•   
  •   
  •   

Canada 'Everything has changed': N.B. doctor describes racism after COVID-19 outbreak

21:05  20 september  2020
21:05  20 september  2020 Source:   msn.com

Covington taking Woodley seriously, says fight won't be a 'cakewalk'

  Covington taking Woodley seriously, says fight won't be a 'cakewalk' Colby Covington may not like Tyron Woodley, but he doesn't believe Saturday's grudge match will be an easy night at the office. "Chaos" is being pegged as a 3-1 betting favorite in the UFC Fight Night main event in Las Vegas, seemingly because Woodley has lost his last two contests. However, the former interim champion thinks the bout might be closer than the odds indicate and believes it's important to ignore Woodley's critics. "I can't look at"Chaos" is being pegged as a 3-1 betting favorite in the UFC Fight Night main event in Las Vegas, seemingly because Woodley has lost his last two contests.

After months of harassment and racist remarks, the doctor at the centre of a COVID - 19 controversy that rocked New Brunswick says his life has been changed entirely. Dr . Jean Robert Ngola, a physician of Congolese descent

Dr . Robert Jean Ngola says a deluge of harassment and racist taunts followed him, both online and in-person, as part of the fallout from allegations he After months of harassment and racist remarks, the doctor at the centre of a COVID - 19 controversy that rocked New Brunswick says his life has been

a man wearing a suit and tie © Provided by The Canadian Press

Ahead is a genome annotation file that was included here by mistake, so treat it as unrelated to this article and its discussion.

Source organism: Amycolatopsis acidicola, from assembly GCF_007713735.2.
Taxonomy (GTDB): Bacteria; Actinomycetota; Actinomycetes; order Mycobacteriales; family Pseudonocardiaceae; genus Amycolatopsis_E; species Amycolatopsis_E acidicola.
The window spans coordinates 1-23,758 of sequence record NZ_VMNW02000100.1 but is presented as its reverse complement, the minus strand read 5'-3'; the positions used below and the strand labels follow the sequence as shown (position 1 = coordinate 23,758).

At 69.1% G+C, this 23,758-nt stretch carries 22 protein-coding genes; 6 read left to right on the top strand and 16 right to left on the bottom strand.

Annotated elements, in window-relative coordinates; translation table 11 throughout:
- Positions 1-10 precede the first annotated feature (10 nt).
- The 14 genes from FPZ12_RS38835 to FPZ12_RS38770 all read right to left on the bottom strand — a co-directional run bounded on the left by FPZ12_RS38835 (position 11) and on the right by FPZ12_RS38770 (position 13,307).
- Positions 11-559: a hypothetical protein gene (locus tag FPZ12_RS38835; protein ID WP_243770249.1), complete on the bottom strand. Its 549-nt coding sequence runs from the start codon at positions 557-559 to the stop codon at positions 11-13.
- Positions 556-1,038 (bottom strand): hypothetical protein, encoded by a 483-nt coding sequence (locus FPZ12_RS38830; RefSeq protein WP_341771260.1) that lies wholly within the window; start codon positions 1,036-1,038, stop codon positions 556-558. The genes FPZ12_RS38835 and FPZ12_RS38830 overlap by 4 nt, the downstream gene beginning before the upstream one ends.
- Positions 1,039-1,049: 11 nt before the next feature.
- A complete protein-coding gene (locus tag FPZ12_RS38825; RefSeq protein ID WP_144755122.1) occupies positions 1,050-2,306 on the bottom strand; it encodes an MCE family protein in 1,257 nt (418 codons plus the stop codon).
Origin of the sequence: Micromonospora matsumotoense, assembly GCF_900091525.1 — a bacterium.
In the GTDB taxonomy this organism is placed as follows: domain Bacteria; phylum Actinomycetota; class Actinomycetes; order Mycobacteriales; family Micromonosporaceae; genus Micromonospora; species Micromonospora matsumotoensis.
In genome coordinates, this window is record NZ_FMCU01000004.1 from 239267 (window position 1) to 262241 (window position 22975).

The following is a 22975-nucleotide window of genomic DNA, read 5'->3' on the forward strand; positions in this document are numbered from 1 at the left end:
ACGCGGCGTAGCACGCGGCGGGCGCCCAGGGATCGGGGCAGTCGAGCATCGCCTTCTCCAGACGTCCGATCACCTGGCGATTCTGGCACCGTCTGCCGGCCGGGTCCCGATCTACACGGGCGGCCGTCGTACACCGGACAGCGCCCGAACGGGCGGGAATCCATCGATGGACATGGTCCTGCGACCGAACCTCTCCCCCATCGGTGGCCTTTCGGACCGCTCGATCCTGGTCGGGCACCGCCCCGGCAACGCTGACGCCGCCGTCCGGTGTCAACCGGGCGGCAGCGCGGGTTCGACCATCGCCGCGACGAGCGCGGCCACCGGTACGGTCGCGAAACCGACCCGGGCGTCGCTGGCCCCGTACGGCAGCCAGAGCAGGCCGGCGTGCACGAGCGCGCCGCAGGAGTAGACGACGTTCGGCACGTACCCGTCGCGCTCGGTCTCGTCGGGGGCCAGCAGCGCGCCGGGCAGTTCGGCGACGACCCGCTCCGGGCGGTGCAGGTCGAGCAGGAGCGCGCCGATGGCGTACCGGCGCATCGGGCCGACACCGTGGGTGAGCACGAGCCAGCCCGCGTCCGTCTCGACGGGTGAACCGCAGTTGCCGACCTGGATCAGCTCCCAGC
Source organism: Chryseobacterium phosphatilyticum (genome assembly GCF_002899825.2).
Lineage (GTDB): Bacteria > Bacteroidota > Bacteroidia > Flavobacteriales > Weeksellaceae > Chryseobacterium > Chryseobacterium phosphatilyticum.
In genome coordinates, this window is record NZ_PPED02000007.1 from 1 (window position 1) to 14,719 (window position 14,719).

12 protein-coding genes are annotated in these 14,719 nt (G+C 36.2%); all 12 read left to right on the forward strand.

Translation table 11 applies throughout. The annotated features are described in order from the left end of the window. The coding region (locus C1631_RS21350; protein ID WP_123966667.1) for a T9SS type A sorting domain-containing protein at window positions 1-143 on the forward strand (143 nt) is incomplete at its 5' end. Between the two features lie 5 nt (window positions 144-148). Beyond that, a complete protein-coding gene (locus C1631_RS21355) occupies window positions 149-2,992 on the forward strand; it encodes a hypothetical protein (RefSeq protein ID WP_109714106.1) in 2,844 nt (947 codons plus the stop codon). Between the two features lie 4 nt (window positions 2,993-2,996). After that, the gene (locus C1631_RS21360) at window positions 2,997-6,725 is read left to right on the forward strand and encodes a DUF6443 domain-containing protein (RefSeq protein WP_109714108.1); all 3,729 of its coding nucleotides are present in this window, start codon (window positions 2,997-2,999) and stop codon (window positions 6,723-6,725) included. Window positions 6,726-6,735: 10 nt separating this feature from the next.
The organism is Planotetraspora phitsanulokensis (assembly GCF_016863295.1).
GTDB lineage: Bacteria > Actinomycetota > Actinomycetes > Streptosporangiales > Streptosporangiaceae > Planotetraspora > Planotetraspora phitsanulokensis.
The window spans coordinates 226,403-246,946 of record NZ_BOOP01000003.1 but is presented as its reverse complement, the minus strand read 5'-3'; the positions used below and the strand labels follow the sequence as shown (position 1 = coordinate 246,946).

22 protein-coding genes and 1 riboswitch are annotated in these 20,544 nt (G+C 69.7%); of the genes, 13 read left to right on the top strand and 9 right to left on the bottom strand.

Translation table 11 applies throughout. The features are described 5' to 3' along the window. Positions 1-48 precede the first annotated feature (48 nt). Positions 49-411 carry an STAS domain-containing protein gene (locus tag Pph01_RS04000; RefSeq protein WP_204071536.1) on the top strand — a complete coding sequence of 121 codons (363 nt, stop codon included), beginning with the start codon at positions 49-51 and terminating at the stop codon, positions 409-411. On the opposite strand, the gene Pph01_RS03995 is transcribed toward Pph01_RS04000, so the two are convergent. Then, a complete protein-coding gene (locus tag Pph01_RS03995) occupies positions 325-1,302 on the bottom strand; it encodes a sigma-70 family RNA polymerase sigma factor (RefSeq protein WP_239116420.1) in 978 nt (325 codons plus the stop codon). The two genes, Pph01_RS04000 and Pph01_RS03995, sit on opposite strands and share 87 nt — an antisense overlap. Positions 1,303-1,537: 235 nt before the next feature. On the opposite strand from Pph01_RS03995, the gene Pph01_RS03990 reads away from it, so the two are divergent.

After months of harassment and racist remarks, the doctor at the centre of a COVID-19 controversy that rocked New Brunswick says his life has been changed entirely.

Dr. Jean Robert Ngola, a physician of Congolese descent, said in a recent interview the fallout from allegations he was "patient zero" responsible for an outbreak put him under an uncomfortable spotlight.

"Since May ... everything has changed in my life," Ngola said by phone.

Silver lining? Cases of infectious diseases plunge amid anti-COVID measures

  Silver lining? Cases of infectious diseases plunge amid anti-COVID measures TORONTO — Lockdowns and other tough measures implemented to fight the COVID-19 pandemic have led to a dramatic decline in other infectious illnesses such as influenza and sexually transmitted infections, public health data suggest. While experts say delayed diagnoses likely contributed to the drop in reported cases, the numbers are nevertheless stark. For example, the normal incidence of influenza, which typically kills about 8,000 Canadians a year when combined with pneumonia, dropped suddenly in mid-March as anti-pandemic restrictions kept people at home and idled businesses.

How COVID - 19 progresses from incubation to recovery has implications for everything from how long people may spread it before showing symptoms The onset of ARDS has been reported to average eight or 11 days after symptoms begin (about one to three days after hospital admission) in Chinese

Covid - 19 has certainly been a serious disease, but the flu epidemics of 1957 and 1967 were just as bad, if not worse, with regard to total fatalities. They were both over a million, and Covid has a long way to go to match that. In addition, in those epidemics far more younger people died.

And now he wants the province to investigate his case to ensure nobody else endures a similar fate.

On May 27, in the face of a growing outbreak in Campbellton, N.B., Premier Blaine Higgs referred to an "irresponsible" health-care worker and said the matter was being handled by the RCMP. The outbreak eventually affected 40 people and resulted in two deaths.